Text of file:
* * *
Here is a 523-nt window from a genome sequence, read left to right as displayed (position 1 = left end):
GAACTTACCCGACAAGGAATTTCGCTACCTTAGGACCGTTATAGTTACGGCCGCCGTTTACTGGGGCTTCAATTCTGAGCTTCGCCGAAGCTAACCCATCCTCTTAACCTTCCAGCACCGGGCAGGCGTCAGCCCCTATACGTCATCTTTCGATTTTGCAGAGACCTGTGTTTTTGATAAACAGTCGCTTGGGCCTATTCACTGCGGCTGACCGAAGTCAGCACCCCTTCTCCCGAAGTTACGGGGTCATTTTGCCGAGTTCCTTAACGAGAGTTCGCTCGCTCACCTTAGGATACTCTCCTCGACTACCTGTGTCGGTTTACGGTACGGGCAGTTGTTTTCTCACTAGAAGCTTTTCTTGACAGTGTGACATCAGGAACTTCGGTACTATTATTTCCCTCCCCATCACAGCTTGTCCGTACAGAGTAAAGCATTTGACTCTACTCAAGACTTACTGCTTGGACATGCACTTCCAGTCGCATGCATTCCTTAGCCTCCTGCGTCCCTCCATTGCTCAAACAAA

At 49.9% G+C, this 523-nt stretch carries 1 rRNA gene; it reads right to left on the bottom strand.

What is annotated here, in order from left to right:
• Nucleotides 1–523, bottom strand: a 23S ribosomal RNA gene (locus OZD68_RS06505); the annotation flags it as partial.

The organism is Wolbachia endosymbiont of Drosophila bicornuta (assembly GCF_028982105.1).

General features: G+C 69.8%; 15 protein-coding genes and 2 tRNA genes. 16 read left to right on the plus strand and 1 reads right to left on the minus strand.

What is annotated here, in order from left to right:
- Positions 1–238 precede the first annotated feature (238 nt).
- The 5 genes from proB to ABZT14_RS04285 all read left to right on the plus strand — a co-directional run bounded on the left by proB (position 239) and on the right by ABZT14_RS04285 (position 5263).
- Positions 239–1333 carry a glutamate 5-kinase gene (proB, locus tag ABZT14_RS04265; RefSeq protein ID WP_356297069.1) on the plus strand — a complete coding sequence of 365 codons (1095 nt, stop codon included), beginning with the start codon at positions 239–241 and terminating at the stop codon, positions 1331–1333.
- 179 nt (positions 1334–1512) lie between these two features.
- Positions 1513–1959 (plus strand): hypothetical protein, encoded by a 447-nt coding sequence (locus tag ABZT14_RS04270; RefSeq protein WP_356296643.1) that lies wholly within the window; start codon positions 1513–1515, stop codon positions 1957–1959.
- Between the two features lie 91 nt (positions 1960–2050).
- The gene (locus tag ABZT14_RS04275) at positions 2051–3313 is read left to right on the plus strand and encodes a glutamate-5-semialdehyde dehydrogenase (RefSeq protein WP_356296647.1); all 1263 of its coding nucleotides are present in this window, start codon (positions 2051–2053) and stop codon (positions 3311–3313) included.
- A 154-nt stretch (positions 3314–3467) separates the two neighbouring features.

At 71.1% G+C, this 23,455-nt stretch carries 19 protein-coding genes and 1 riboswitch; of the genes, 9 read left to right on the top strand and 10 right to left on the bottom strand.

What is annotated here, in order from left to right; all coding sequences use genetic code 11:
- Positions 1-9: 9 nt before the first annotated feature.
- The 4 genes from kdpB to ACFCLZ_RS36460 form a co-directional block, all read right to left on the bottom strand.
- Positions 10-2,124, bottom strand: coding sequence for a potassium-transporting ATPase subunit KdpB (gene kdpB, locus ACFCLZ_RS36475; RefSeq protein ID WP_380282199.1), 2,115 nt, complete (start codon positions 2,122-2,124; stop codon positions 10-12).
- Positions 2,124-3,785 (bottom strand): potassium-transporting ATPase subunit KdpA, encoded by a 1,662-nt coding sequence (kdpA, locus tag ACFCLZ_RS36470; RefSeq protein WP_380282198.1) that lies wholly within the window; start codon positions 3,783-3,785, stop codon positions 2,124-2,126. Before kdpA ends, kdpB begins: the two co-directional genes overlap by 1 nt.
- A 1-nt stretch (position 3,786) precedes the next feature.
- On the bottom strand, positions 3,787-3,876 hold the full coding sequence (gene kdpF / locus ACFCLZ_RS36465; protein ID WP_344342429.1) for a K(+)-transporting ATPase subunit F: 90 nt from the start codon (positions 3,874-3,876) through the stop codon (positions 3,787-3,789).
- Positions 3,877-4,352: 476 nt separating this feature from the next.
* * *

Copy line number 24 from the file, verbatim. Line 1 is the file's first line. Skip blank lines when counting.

- On the bottom strand, positions 3,787-3,876 hold the full coding sequence (gene kdpF / locus ACFCLZ_RS36465; protein ID WP_344342429.1) for a K(+)-transporting ATPase subunit F: 90 nt from the start codon (positions 3,874-3,876) through the stop codon (positions 3,787-3,789).